The skin-homing potential of CD8+ T cells after DC i.c. vs DC i.v. immunization was compared using the contact sensitizer TNCB as an inflammatory stimulus (28) to attract T cells into skin. At the peak of expansion on day 7, TNCB was painted on ears. Blood levels of P14 T cells were measured 24 h later (Fig. 5, A and B, upper panels). Ear skin sheets were prepared and incubated overnight. The emigrated T cells were quantified by flow cytometry (Fig. 5, A and B, lower panels). Cumulative data for cell counts from three experiments are shown in Fig. 5, B and D. In i.c. immunized mice, we found that 10–30% of emigrated cells were P14 T cells, whereas in ear sheets from control mice (transfer without DC immunization) no TCR transgenic P14 T cells, and in i.v. immunized mice 0.1–5% were detected. Interestingly, we could also detect cohoming of endogenous nontransgenic CD8+ T cells, which exerted GP33-specific cytotoxicity (data not shown). This demonstrates that the induction of skin-homing T cells following i.c. DC priming is not restricted to the TCR transgenic P14 system, but seems to be of general relevance. The total number of emigrated cells was ∼0.5–2 × 105 per ear. At the peak of expansion at ∼day 7, P14 T cells represented up to 55% of total CD8+ T cells. Three days later, a dramatic contraction of the effector T cell pool was observed, with levels below 15% (data not shown), followed by an ongoing decline over the next weeks. Three weeks after P14 transfer and DC injection, Thy-1.1+ memory T cells were quantified in blood by flow cytometry to test the stability of the skin-homing phenotype. We observed similar levels with both immunization protocols (Fig. 5,D, upper panels). However, in our skin-homing test, hardly any CD8+ memory T cells entered the site of inflammation after i.v. immunization. In contrast, in i.c. immunized mice, up to 7% of total live emigrated cells were P14 T cells (Fig. 5, C and D, lower panels).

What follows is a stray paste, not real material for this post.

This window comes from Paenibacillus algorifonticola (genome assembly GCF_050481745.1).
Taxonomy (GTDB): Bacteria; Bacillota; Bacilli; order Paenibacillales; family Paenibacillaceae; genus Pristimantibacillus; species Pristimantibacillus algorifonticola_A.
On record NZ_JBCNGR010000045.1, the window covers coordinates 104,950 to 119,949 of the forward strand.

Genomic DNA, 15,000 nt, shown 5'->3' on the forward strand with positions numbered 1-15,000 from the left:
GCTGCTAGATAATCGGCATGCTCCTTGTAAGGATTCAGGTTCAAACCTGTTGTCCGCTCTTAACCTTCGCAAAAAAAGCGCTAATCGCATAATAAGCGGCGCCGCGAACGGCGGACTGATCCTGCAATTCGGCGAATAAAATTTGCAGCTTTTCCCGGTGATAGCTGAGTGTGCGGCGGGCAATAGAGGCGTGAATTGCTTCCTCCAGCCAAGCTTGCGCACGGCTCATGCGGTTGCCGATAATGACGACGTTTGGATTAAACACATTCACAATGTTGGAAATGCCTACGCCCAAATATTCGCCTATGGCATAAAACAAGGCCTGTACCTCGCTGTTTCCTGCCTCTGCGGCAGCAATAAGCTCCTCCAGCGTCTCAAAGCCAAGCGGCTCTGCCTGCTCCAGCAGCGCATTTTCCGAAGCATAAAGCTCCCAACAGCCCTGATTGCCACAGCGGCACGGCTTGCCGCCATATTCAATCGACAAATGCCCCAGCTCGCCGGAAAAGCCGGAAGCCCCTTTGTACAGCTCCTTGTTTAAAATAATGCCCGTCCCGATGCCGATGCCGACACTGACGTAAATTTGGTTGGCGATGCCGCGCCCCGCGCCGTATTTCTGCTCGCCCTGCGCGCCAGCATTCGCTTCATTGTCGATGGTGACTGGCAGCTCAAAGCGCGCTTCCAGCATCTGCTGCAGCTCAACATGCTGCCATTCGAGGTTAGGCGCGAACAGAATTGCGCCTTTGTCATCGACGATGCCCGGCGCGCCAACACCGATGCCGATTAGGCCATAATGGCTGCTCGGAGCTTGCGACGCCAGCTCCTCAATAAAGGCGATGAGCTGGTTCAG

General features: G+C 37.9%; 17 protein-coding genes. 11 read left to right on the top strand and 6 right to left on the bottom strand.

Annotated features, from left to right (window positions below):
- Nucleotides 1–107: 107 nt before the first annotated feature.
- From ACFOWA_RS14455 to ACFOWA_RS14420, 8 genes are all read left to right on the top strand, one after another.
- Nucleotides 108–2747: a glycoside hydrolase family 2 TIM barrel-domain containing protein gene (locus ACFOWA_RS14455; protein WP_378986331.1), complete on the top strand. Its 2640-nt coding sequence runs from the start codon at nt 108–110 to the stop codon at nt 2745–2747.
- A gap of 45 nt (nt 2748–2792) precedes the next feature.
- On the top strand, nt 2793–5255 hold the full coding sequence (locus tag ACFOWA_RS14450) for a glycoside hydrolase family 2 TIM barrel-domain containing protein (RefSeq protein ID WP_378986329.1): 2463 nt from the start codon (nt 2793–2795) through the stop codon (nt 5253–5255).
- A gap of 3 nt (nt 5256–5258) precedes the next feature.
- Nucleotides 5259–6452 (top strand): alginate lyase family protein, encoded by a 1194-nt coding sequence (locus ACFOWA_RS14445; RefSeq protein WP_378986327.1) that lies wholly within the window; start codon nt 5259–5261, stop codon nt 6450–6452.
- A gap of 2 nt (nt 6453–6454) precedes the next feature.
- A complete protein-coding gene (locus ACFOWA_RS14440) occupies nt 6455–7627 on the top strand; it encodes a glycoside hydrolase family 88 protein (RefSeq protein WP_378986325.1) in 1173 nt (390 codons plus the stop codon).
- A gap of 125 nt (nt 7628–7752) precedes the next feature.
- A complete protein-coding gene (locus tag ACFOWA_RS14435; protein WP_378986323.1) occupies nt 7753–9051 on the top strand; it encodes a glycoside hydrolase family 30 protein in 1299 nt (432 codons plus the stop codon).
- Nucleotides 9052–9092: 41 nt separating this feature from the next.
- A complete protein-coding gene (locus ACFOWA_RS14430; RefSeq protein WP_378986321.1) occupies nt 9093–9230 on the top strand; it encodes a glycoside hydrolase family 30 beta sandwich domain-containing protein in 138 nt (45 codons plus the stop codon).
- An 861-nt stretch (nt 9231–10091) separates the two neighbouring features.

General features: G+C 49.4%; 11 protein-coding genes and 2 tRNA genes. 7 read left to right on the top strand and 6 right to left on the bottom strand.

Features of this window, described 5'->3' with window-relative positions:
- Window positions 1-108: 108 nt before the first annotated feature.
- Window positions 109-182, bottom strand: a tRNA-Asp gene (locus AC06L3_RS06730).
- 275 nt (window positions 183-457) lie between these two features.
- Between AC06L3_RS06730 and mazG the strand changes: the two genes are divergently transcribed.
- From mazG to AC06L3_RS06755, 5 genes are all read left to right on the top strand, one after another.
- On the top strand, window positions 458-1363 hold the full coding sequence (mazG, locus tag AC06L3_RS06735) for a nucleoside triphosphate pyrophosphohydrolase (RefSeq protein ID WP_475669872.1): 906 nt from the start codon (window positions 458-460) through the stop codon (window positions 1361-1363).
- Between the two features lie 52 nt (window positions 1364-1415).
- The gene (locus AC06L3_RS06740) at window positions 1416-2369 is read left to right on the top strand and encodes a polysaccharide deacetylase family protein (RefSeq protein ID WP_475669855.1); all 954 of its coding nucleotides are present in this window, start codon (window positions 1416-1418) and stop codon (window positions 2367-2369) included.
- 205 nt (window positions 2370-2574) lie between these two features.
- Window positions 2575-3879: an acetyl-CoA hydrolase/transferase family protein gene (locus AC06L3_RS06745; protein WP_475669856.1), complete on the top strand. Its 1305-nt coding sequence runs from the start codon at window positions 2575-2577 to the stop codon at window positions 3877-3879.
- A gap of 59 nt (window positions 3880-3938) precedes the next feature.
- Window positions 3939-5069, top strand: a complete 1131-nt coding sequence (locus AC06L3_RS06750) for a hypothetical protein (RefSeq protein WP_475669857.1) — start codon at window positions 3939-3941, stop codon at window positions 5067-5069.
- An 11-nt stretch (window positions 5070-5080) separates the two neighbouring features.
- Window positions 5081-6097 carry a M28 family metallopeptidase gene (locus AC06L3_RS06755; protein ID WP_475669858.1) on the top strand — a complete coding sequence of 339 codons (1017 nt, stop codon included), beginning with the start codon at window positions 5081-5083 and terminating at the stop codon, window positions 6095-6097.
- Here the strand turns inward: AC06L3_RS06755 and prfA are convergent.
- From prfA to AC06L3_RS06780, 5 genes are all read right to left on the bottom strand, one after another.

Skin-homing T cells elicit peptide-dependent skin inflammation
The functional relevance of these differences in skin-homing capacity was tested by establishing a peptide-dependent CHS protocol. TNCB was painted on ears of mice 8 days after P14 T cell transfer and i.c. or i.v. DC immunization, followed by epicutaneous application of the antigenic peptide GP33 to attract T cells into skin. Strong ear swelling after 24 h was detected if the mice had been immunized by peptide-loaded DC i.c., but not after i.v. immunization (Fig. 6). Control mice were painted with TNCB and GP33 and then injected i.c. with peptide-free control DC.
Tissue-derived DC induce differential homing marker expression
To address the role of the APC in instructing CD8+ T cells for tissue-selective homing, we performed in vitro priming experiments of P14 T cells with DC isolated from different tissues or with BM-DC. Despite similar T cell activation, as detected by proliferation assay on day 4 (Fig. 7), we observed differential expression of homing markers on day 6 (Fig. 8). Only small differences in T cell proliferation were detected when graded numbers of the different DC populations were used in the assays (data not shown). Most interestingly, LC were usually slightly less efficient in these T cell stimulation assays (data not shown), but were always the most efficient inducers of ESL. This underscores their potent intrinsic capacity to induce this homing marker. Peripheral skin-draining LN-DC (pDC) induced ESL less efficiently. ESL on T cells primed with mesenteric, gastrointestinal tract-draining LN-DC (mDC) were present, but much lower compared with LC-primed T cells, whereas BM-DC did not efficiently up-regulate ESL.